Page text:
• use a variety of appropriate reference strategies and references technologies to aid understanding
  • create and use own reference materials to aid understanding

Relate Form, Structure and Medium to Purpose, Audience and Content

  • describe audience factors that may have influenced a text creator’s choice of form and medium
  • explain how a variety of organizational patterns and structural features contribute to purpose and content
  • analyze the effect of medium on message

Lessons

These outcomes can be found in many lessons available from the Lesson Library, including:

Selling Tobacco

Tobacco Advertising in Canada

Don’t Drink and Drive: Assessing the Effectiveness of Anti-Drinking Campaigns

Marketing to Teens: Introduction

Marketing to Teens: Marketing Tactics

Marketing to Teens: Parody Ads

Marketing to Teens: Alternate Ads

Marketing to Teens: Gender Roles in Advertising

Marketing to Teens: Gotta Have It! Designer & Brand Names

Kellogg Special K Ads

Hype!

The Blockbuster Movie

Movie Heroes and the Heroic Journey

Advertising and Male Violence

Magazine Production

News Journalism Across the Media: Introduction

Definitions and Comments about the News

The Newspaper Front Page

Radio News

News Journalism Across the Media: Summative Activities

Television Broadcast Ratings

The Broadcast Project

Scripting a Crime Drama

Viewing a Crime Drama

Comparing Crime Dramas

Violence on Television

Broadcasting Codes

Suffragettes and Iron Ladies

Relate Elements, Devices and Techniques to Created Effects

  • describe how textual elements that are effective in the creation of atmosphere are also effective in terms of tone and voice
  • recognize irony and humour in print and nonprint texts, and identify language and ideas used to create irony and humour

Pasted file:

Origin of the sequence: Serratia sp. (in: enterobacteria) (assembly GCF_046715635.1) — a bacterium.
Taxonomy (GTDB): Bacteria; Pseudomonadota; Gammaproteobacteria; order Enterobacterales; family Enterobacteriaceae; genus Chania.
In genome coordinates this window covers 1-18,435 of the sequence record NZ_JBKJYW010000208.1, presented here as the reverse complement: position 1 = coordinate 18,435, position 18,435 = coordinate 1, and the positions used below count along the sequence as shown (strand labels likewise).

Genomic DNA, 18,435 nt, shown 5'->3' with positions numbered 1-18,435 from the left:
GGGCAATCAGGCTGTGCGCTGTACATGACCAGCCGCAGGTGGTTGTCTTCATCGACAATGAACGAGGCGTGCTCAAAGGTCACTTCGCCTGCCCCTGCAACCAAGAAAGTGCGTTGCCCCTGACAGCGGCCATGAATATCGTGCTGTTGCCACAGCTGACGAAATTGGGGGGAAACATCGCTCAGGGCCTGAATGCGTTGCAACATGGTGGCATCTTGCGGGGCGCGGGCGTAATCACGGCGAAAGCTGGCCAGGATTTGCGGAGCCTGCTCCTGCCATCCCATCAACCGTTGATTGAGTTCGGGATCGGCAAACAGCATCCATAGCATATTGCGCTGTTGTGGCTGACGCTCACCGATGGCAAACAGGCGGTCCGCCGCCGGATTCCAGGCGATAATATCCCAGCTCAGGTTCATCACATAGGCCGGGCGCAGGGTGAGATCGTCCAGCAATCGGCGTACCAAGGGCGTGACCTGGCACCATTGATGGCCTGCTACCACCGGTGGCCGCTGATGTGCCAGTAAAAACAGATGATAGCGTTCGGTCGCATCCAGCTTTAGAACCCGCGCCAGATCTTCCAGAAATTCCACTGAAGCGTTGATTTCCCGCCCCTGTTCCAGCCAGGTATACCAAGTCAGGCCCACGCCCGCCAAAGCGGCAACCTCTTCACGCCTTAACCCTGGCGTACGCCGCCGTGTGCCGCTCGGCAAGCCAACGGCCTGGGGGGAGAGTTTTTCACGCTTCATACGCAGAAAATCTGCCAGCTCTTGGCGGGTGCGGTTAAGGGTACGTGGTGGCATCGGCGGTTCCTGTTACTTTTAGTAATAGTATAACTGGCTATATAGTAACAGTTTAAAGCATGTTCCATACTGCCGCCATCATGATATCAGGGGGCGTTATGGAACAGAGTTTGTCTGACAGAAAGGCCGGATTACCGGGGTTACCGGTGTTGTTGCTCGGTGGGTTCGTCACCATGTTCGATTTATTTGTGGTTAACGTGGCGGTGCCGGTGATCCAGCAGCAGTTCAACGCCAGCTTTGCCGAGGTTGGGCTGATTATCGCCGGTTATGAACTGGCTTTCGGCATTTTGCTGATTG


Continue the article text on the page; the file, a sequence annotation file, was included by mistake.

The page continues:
• analyze persuasive techniques used in a variety of print and nonprint texts 

 

Lessons

Camera Shots

Marketing to Teens: Marketing Tactics

Marketing to Teens: Parody Ads

Kellogg Special K Ads

Hype!

Political Cartoons

The Function of Music

Popular Music and Music Videos

Movie Heroes and the Heroic Journey

Advertising and Male Violence

Sex in Advertising - Lesson

Selling Tobacco

Don’t Drink and Drive: Assessing the Effectiveness of Anti-Drinking Campaigns

Connect Self, Text, Culture and Milieu

  • identify and consider personal moral and ethical perspectives, as well as cultural perspectives, when studying literature and other texts; and reflect on and monitor how perspectives change as a result of interpretation and discussion
  • respond personally and analytically to ideas developed in literature and other texts
  • respond personally and critically to cultural and societal influences presented in Canadian and international texts

 

 

Lessons

Sex in Advertising - Lesson

The Pornography Debate: Controversy in Advertising

The Price of Happiness: On Advertising, Image, and Self Esteem

Perceptions of Youth and Crime

The Privacy Dilemma

What Students Need to Know about Freedom of Information and Protection of Privacy